Monday, July 7, 2008

No soup for you!

I had an experience the other day that made me chuckle in its likeness to the classic Seinfeld episode, “The Soup Nazi.” There are loads of street vendors here selling churros, pão de queijo, assorted meat kabobs, and the Brazilian twist on the USA classic, the cachorro quente (hot dog). I was strolling along, craving sausage in a bun (like ya do) and actually pulled an about-face when I passed a cart with a tasty-smelling cloud. I approached the cart from what I presumed to be the customer side—opposite the vendorand looked at the different options. When I asked him if a particular type was apimentado (spicy), he ignored me. Hmph. Com licença (excuse me), I said. No reply. He didn’t even raise his head. I ducked down to make eye contact beneath the brim of his cap, and repeated, “com licença?” with a smile. He looked down again and, saying nothing, gestured with a clear irritation that I was on the wrong side of the cart. Apparently I was supposed to approach from his side. Forget that cachorro quente man! I’ll go to another cart, more politely attended, up the street! Unfortunately my shock and my Portuguese prohibited me from relaying the message, and I just walked off in a huff.

"I get by with a little help from my friends." I’ve had a busy week! (It deserves the punctuation.) Aside from a growing class load, my dance card has been filling up. Well, ok, not my dance card exactly, but my social calendar. After classes last Monday, I met Victoria, Joanna, and Clair at Livraria Cultura for a browse, a cafezinho, and a little lunch. I was struck by the “adultness” of our conversation—covering women’s issues from relationships to having children—because, somehow, it seemed so far removed from other chats I’ve shared with girlfriends. I was so absorbed in hearing the different thoughts and experiences of the group. I don’t know how to explain it…but it felt so…transitional. We were four women in our late 20’s to mid-30’s, from completely different backgrounds, discussing the same ideas and communicating the same desires and fears. The seemingly innocuous luncheon, when examined more closely, actually begins to obscure the linear thinking that indoctrination inspires. I hope and expect that, in time, only traces of my programmed reactions to certain experiences will remain. Well, at least that’s how it feels… and it’s kinda the Big Point to this sort of adventure. Anyway, I am really enjoying the company of my new friends.

I met Clair last week at Christiane & Roberto’s UN luncheon. She’s a German psychologist that met her Brazilian husband, Carlos, in Holland. They recently moved to Porto Alegre with their son, Rafael (now 8 months) to experiment with building a life here, much the same as me. Add another pair to the ECC group that’s building.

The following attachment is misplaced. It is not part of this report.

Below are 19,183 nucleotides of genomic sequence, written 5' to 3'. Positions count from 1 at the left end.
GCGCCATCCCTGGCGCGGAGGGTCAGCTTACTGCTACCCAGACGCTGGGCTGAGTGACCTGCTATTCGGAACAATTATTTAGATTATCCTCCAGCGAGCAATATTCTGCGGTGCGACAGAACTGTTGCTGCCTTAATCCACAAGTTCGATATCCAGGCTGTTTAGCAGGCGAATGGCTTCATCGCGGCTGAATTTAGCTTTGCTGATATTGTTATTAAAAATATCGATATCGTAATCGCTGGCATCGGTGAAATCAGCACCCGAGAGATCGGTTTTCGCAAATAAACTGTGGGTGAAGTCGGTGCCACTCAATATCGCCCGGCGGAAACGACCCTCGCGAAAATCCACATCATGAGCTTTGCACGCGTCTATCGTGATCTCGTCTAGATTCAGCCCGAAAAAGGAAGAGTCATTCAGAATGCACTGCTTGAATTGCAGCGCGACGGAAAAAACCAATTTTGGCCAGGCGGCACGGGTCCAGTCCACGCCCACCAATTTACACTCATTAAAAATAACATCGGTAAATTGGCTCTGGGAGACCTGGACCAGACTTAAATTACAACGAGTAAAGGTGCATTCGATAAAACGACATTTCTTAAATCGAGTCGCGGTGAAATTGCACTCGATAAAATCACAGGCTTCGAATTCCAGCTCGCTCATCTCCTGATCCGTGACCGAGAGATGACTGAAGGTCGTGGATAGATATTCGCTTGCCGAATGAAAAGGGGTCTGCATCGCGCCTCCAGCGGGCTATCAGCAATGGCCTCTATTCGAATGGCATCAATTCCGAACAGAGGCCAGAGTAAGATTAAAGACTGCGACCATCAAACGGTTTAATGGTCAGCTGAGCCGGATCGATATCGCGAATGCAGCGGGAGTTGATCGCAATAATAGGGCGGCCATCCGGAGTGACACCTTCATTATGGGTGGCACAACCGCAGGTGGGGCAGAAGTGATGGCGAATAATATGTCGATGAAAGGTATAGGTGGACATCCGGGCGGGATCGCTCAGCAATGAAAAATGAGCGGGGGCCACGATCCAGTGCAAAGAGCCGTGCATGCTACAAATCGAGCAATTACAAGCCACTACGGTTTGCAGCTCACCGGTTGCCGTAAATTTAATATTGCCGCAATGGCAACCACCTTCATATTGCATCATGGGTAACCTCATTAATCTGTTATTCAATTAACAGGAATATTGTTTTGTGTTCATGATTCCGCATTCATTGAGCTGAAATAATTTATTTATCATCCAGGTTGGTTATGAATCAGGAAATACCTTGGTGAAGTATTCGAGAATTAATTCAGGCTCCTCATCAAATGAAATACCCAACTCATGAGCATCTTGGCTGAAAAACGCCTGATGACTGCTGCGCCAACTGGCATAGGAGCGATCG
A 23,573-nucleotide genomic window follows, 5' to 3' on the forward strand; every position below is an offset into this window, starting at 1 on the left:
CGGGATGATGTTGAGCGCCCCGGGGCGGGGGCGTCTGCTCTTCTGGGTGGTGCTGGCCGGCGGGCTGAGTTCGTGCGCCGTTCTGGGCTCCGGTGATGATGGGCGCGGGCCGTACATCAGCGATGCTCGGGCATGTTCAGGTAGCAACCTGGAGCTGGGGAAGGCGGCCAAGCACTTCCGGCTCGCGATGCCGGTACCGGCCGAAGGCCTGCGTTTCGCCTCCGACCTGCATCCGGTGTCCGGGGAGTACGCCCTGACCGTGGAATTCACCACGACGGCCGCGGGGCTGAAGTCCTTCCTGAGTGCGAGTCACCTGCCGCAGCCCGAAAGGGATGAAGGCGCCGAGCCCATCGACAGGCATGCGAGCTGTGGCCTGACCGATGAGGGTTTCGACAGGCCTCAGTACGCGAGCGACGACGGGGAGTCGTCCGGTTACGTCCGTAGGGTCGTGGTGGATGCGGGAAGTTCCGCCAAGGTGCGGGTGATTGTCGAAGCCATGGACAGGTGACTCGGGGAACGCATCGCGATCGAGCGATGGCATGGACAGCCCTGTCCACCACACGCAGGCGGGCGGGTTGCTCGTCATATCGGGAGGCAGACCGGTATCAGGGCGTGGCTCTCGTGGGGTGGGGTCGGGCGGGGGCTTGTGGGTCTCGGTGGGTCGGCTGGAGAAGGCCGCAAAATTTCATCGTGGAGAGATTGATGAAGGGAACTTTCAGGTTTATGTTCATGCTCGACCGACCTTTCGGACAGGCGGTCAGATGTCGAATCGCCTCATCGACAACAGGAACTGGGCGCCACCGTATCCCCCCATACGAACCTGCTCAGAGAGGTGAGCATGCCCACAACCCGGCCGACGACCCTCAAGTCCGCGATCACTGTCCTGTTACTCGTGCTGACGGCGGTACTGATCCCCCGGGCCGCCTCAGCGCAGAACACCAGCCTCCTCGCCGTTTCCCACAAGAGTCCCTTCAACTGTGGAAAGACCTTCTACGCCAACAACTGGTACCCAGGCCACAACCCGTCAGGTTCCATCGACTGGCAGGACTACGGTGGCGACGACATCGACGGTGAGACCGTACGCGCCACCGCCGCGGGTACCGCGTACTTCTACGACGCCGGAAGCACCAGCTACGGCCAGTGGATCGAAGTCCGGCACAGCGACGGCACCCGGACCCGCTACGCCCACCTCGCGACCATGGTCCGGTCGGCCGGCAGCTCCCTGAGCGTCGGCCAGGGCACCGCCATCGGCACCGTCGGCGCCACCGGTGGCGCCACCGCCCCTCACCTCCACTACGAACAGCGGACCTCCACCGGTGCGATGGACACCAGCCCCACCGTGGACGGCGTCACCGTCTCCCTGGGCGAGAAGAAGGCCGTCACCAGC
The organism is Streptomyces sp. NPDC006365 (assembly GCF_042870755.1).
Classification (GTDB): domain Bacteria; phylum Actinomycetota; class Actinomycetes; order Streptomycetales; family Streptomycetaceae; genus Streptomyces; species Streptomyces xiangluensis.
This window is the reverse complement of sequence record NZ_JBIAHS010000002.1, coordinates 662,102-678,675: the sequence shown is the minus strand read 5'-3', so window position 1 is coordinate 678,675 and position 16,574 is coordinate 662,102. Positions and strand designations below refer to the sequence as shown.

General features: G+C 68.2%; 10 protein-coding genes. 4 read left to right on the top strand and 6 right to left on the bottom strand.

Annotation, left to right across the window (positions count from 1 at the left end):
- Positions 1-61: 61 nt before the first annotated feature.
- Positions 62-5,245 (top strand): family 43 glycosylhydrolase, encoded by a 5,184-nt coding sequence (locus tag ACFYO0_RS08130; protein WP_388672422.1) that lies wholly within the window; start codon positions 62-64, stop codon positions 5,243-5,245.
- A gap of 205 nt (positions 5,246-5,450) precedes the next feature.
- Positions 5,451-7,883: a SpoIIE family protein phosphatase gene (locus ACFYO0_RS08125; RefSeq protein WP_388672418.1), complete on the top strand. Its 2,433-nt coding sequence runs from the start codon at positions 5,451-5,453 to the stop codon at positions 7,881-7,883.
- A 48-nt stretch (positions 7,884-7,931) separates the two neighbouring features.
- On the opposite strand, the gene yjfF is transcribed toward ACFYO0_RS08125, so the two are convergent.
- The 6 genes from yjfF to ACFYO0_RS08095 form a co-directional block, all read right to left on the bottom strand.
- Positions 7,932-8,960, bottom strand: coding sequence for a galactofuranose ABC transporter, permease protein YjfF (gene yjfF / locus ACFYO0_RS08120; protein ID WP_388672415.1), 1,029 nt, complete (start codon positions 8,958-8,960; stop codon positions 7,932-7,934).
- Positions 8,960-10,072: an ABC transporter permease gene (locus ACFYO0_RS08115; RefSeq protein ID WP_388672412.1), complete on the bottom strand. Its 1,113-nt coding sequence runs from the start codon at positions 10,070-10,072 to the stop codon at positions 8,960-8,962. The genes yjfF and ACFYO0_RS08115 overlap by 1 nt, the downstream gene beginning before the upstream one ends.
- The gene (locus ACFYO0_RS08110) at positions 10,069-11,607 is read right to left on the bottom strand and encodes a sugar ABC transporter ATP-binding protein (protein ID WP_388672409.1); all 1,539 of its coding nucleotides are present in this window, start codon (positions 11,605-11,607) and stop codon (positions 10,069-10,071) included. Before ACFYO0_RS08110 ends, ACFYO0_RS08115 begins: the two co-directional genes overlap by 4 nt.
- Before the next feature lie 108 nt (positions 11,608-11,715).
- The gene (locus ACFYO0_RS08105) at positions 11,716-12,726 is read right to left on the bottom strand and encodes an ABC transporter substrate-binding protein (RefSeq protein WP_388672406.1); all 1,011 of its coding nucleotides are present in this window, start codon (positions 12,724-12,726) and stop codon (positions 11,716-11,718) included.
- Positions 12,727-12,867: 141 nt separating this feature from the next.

I shared a great meal with my newest friends at their apartment Friday night. We laughed our heads off in the kitchen when Clair related a story of an indignant laundry lady who was put out by the family underpants being included in the washing. We dined on a homemade chicken and vegetable casserole and a lovely salad with avocado (Thank you Clair!). The latter is notable because gauchos, being hardcore carnivores, don’t do salad like we (and apparently our German friends) do. Here, salad is three pieces of lettuce, two slices of tomato, maybe a few bits of onion or beets, and some cooked carrots. Avocado is reserved for sweet recipes, like smoothies, not savory things like salad or cheeseburgers. Likewise, it’s hard to come by home-style brownies, especially given the difficulty of finding ingredients like baking soda in the supermarket (though I’ve learned that you can ask a pharmacist - Como?). So I was particularly delighted that Joanna, responding to a comment I made about missing the old standby dessert, went all Julia Child (literally) and prepared a pan of from-scratch brownies. Yum. Incidentally, that was my piece... and I was being polite, refraining from diving face-first into the pan.


There has been other socializing toohanging out at Joe & Joanna's cool apartment and spending a sunny Sunday afternoon with tea and snacks in Redenção with Clair, Carlos, and Rafael. Tudo beleza.

It has been observed that I talk a lot about food. It’s true, ha! But it’s such an ever-present reminder that you are in a new place, given that I eat (at least) three times a day! Despite my drooling as I write about all these buffets and homemade meals, I have vowed to get back to my original plan of relying more heavily on the fruits and vegetables. Bring on the mini-pineapple!



I chose to shoot the abacaxi in front of my little garden. On the right we have a struggling hortela (mint) plant and on the left, the Little-Shop-of-Horrors-inspired manjericão (basil). Pesto anyone?

Bonus photos as a reward for your patience! One of my classes is in an office in Centro, in a conference room which overlooks Santander Cultural and Praça Alfandega. It’s a lovely green square that is edged by various museums and such.






Tomorrow I will meet Renato, a brasileiro that is working on his PhD (in what I don’t know) at Universidade Federal do Rio Grande do Sul (UFRGS, commonly referred to as “ooor-gz”). He wants to practice his English and is rumored to be patient enough to help me further my Portuguese. Coitado (poor thing)!

Tchau,
LG